Using Technology to Change Education

Innovation that is occurring in the field of technology is bringing with it notions about how these new ideas can be applied in the field of education. From changes in the way information is imparted to the way that classes are held, innovation in the education field is beginning to emerge. The changes are incremental but worth taking a look at.

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One of the ways that technology is changing the education landscape is by using what is called the “flipped classroom” model. In the traditional classroom, teachers talk about the subject matter that is being covered and the students take notes. At the end of the class, homework is assigned for students to complete on their own. The flipped classroom changes this approach. Students watch lectures or explore materials that take the place of the classroom lecture, but they do this at home, before coming into the classroom. Once inside the class, they can bring questions about any concepts that they did not understand to the teacher for assistance. This allows both teacher and student to spend time mastering subjects instead of just completing homework.

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Another area that takes advantage of the video lecture is the Massive Online Open Course or MOOC. These free, public courses have been around for a few years, but they are beginning to expand into more than just providing content. As Daphne Koller of Coursera, a MOOC provider, explains, they are beginning to use data captured from students taking these courses to understand how a student learns. This allows them to build better courseware that can start to anticipate problem areas and provide a learning path to mastery that is almost individually geared to each student.

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A major experiment in finding the best ways that students learn is the Khan Lab School. Created by the Khan Academy, which is known for free, short and useful videos on a range of subjects, the Lab School is a K-8 school that is experimenting to find the best practices in education. Some of the differences are, “no grades or grade levels,” and, “no traditional homework.” Students work at their own pace, on subjects of interest to them, and they assist one another with problems. The structure of this school is continually reassessed to keep what works and get rid of what does not. Although this is a small, private school, the information that is gathered here is not meant for this school alone. The overarching idea and one that is already being put into practice, is to share these best practices with schools and educators everywhere. The blend of technology with alternative learning practices might “liberate” the education model.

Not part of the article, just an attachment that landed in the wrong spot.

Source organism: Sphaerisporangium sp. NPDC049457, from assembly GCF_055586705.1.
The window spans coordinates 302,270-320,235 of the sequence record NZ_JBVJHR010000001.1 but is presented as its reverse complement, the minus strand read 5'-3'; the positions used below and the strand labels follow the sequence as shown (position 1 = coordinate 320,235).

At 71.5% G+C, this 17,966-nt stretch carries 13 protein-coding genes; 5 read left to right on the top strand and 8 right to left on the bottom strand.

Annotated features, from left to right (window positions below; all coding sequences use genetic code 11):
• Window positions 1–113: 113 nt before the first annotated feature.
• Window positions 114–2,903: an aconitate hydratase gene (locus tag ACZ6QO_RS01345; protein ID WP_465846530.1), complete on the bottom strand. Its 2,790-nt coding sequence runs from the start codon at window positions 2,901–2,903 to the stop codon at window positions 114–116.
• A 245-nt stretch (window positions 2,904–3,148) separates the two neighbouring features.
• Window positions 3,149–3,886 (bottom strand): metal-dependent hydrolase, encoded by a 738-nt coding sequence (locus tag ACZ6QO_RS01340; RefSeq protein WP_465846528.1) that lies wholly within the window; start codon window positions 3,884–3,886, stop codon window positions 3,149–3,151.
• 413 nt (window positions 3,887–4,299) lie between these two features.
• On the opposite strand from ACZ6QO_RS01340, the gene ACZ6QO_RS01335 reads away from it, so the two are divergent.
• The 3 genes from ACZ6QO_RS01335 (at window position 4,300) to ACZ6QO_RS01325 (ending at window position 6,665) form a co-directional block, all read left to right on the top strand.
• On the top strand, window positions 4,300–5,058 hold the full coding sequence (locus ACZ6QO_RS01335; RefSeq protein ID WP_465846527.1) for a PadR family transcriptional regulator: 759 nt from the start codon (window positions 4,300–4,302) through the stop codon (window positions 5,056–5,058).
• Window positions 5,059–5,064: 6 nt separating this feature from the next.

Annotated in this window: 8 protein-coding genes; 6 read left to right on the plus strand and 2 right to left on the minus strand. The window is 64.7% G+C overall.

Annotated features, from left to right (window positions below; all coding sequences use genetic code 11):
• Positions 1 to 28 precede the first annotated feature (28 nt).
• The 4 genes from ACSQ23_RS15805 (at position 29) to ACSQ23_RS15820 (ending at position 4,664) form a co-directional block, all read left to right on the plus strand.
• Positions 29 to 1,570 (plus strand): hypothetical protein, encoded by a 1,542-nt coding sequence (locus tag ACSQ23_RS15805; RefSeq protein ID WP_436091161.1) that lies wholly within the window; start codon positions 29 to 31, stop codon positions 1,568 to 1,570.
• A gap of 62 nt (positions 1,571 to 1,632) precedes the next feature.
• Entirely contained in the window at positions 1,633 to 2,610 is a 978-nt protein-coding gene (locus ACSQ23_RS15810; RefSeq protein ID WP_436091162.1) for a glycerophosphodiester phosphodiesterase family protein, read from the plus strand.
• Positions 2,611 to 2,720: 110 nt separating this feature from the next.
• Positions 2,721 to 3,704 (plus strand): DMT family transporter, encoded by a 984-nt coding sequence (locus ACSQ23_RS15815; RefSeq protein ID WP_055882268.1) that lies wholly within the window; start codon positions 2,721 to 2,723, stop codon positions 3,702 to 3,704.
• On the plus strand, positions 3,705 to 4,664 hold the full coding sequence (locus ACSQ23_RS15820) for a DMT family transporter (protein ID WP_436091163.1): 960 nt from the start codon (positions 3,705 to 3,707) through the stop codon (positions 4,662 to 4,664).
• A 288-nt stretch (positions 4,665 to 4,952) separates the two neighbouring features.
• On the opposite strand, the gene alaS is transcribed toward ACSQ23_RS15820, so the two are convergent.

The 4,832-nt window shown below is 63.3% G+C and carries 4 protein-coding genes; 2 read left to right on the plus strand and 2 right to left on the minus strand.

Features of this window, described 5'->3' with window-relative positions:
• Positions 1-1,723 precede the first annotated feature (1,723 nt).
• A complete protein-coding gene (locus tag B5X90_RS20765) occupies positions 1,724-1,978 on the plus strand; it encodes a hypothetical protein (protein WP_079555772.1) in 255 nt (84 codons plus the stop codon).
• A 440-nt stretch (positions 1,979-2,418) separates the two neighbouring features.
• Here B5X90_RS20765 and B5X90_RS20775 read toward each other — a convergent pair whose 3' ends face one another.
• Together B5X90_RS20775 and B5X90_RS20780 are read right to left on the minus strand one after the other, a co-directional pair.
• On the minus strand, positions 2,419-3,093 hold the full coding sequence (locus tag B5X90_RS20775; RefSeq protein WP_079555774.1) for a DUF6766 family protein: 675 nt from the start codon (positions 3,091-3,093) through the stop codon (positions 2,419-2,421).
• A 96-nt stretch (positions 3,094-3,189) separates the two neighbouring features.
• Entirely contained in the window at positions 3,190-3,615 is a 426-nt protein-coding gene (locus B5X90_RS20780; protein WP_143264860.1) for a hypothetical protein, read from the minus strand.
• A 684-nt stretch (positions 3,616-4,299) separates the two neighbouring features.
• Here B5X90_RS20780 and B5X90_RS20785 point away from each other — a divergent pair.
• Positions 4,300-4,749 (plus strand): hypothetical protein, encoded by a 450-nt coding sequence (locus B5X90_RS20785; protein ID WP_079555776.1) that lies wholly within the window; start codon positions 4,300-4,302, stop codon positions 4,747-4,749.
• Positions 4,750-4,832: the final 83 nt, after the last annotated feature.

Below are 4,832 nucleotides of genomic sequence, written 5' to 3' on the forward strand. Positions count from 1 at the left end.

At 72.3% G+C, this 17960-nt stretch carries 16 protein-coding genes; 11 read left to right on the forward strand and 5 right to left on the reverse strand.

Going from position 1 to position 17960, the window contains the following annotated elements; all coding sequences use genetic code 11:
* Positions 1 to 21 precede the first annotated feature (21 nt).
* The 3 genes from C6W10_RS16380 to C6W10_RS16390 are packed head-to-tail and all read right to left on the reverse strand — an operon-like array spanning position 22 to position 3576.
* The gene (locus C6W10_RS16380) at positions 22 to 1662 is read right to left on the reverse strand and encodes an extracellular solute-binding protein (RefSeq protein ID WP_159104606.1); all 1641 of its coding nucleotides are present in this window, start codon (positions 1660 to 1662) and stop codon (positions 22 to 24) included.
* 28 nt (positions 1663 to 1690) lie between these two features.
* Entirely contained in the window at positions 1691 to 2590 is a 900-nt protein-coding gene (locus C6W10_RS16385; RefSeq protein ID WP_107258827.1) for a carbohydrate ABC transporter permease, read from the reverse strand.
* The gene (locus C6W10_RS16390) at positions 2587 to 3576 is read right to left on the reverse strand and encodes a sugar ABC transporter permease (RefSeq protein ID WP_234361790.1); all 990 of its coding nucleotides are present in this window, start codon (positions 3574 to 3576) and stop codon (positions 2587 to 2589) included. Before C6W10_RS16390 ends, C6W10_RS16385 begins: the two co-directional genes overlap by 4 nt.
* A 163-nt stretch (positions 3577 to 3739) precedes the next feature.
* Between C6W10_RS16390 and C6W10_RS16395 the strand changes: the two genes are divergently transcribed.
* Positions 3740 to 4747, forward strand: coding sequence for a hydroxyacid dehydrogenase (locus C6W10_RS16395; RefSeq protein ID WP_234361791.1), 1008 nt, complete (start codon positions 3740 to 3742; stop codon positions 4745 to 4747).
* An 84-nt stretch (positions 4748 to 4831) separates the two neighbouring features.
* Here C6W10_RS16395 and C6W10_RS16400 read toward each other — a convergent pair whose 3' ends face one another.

There are downsides to each of these approaches. For the flipped classroom, there are time constraints for teachers creating content (at least initially) and not all students have access to the technology needed. The gathering and application of data from the MOOCs does not seem to have a trigger that knows when humans need to intervene in the learning process. And the children who currently attend the Lab School are all from well-off families, which may hamper the ability of best practices to be built which cover the economic spectrum.

Regardless of the shortcomings, all of these areas are places where how we educate students is being questioned, examined and changed. Changed in small ways, but changed nonetheless. There are many other areas and other technologies that are being investigated to see what changes technology brings to education. Education is in need of an overhaul, but there is no silver bullet that will fix it all.


Daphne Koller: What we’re learning from online education [Video file]. (n.d.). Retrieved from

Jones, G. (2016, June 27). What are flipped classrooms? Retrieved from

Westervelt, E. (n.d.). How Khan academy’s founder designs a brick and mortar school for kids. Retrieved from

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